Homebuilt aircraft, also known as amateur-built aircraft or kit planes, are constructed by persons for whom this is not a professional activity. These aircraft may be constructed from "scratch", from plans, or from assembly kits.
The Curtiss Robin, introduced in 1928, was a high-wing monoplane built by the Curtiss-Robertson Airplane Manufacturing Company. The J-1 version was flown by Wrongway Corrigan who crossed the Atlantic after being refused permission.
In aeronautics, an environmental control system (ECS) of an aircraft is an essential component which provides air supply, thermal control and cabin pressurization for the crew and passengers. Additional functions include the cooling of avionics, smoke detection, and fire suppression.
In internal combustion engines, water injection, also known as anti-detonant injection (ADI), can spray water into the incoming air or fuel-air mixture, or directly into the combustion chamber to cool certain parts of the induction system where "hot points" could produce premature ignition. In jet engines it increases engine thrust at low speeds and at takeoff.
On 26 June 1950, a Douglas DC-4 Skymaster aircraft departed from Perth, Western Australia for an eight-hour flight to Adelaide, South Australia. It crashed 22 minutes after take-off, 35 miles (56 km) east of Perth Airport. All 29 occupants were killed in the accident; one initially survived, but died six days later. It was the worst civil aviation accident in Australia.
The hot-bulb engine is a type of internal combustion engine in which fuel ignites by coming in contact with a red-hot metal surface inside a bulb, followed by the introduction of air (oxygen) compressed into the hot-bulb chamber by the rising piston. There is some ignition when the fuel is introduced, but it quickly uses up the available oxygen in the bulb. Vigorous ignition takes place only when sufficient oxygen is supplied to the hot-bulb chamber on the compression stroke of the engine.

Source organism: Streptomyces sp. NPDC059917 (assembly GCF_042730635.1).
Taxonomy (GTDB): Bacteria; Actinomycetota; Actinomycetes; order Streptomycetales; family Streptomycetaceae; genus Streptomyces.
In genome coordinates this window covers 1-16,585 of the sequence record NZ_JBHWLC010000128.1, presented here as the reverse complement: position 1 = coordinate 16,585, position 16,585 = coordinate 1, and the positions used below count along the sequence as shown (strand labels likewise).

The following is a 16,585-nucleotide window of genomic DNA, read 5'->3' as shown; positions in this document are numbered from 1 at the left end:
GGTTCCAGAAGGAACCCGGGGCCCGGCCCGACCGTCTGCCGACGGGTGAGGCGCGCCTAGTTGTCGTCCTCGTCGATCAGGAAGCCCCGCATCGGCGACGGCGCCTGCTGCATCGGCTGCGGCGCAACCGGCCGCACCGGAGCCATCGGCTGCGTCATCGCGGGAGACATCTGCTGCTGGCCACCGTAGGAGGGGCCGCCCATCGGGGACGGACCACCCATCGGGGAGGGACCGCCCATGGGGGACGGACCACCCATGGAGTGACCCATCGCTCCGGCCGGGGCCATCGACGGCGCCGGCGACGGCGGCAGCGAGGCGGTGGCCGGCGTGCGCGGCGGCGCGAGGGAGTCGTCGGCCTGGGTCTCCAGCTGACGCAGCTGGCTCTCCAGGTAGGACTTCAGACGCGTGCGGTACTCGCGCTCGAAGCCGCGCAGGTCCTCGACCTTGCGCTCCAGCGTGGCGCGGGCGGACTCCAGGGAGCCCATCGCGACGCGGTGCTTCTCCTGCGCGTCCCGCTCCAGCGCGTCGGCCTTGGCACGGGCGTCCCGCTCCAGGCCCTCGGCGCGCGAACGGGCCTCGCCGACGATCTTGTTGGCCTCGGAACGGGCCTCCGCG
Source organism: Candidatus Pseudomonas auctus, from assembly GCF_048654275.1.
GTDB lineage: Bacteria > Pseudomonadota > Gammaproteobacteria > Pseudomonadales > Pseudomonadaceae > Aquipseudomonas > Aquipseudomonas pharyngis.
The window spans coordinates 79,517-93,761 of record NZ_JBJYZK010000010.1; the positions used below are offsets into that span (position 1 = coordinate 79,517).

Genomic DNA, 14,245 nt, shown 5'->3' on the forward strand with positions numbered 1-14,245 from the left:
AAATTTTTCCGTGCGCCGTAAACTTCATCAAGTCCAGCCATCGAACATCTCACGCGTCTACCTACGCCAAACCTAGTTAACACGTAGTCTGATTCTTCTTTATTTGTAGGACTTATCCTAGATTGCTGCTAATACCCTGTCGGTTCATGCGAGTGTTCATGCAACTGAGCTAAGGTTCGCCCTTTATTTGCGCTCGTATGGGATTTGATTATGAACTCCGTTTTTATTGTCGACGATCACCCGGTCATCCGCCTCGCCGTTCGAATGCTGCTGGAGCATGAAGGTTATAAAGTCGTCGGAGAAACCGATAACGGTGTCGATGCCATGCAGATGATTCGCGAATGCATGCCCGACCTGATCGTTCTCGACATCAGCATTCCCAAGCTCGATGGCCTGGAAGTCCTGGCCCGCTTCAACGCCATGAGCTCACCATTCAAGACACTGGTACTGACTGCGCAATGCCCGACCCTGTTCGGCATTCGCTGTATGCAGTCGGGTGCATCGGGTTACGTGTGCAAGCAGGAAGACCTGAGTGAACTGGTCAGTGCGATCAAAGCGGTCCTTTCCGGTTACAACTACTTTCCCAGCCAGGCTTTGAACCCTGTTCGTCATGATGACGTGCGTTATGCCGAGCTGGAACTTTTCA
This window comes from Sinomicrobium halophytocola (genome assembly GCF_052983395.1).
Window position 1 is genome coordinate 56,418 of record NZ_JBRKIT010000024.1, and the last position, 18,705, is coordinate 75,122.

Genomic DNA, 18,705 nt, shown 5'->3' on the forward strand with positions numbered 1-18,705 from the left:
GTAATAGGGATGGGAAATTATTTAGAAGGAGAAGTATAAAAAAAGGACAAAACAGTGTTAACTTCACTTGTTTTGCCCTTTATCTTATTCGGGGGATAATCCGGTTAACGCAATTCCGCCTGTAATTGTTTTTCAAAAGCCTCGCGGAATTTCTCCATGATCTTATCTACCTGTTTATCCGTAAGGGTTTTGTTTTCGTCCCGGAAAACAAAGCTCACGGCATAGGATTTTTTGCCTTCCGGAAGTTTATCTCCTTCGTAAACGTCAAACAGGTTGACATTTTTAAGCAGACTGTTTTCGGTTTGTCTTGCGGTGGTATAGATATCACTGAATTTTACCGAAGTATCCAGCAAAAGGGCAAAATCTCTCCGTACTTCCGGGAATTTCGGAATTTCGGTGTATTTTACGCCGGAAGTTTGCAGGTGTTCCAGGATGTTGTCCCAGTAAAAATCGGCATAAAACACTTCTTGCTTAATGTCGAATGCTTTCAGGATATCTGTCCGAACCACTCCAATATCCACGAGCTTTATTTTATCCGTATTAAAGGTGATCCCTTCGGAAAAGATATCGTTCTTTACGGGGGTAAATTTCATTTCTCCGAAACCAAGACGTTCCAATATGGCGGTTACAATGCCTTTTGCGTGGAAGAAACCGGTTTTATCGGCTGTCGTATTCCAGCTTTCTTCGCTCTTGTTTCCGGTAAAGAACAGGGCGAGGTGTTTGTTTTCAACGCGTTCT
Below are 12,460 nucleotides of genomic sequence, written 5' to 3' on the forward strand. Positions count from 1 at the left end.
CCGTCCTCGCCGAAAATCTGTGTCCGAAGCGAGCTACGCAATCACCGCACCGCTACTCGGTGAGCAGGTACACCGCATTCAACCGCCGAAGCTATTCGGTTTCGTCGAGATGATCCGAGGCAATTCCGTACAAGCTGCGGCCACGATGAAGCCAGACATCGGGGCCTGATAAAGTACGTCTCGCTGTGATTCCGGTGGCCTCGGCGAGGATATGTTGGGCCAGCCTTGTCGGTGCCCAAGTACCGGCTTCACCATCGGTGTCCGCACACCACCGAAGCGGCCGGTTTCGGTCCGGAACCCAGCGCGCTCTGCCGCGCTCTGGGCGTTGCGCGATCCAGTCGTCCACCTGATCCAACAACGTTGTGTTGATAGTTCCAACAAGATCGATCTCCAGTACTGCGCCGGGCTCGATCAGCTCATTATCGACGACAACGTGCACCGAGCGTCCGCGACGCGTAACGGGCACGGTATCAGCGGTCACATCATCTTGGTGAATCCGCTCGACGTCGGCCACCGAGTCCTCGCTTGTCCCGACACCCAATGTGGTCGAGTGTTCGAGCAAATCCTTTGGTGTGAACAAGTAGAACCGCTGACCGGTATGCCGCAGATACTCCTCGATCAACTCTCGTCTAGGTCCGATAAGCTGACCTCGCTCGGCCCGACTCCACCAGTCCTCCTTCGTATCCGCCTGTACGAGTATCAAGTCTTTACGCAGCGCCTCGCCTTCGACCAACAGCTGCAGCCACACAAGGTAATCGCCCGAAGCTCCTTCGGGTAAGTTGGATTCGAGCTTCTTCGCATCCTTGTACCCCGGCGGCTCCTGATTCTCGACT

The Mercedes D.III, or F1466 as it was known internally, was a six-cylinder SOHC valvetrain liquid-cooled inline aircraft engine built by Daimler and used on a wide variety of German aircraft during World War I. The initial versions were introduced in 1914 at 160 hp, but a series of changes improved this to 170 hp in 1917, and 180 by mid-1918. These later models were used on almost all late-war German fighters, and its only real competition, the BMW III, was available only in very limited numbers. Compared to the Allied engines it faced, the D.III was generally outdated.
A pressure carburetor is a type of fuel metering system manufactured by the Bendix Corporation for piston aircraft engines, starting in the 1940s. It is recognized as an early type of throttle-body fuel injection and was developed to prevent fuel starvation during inverted flight.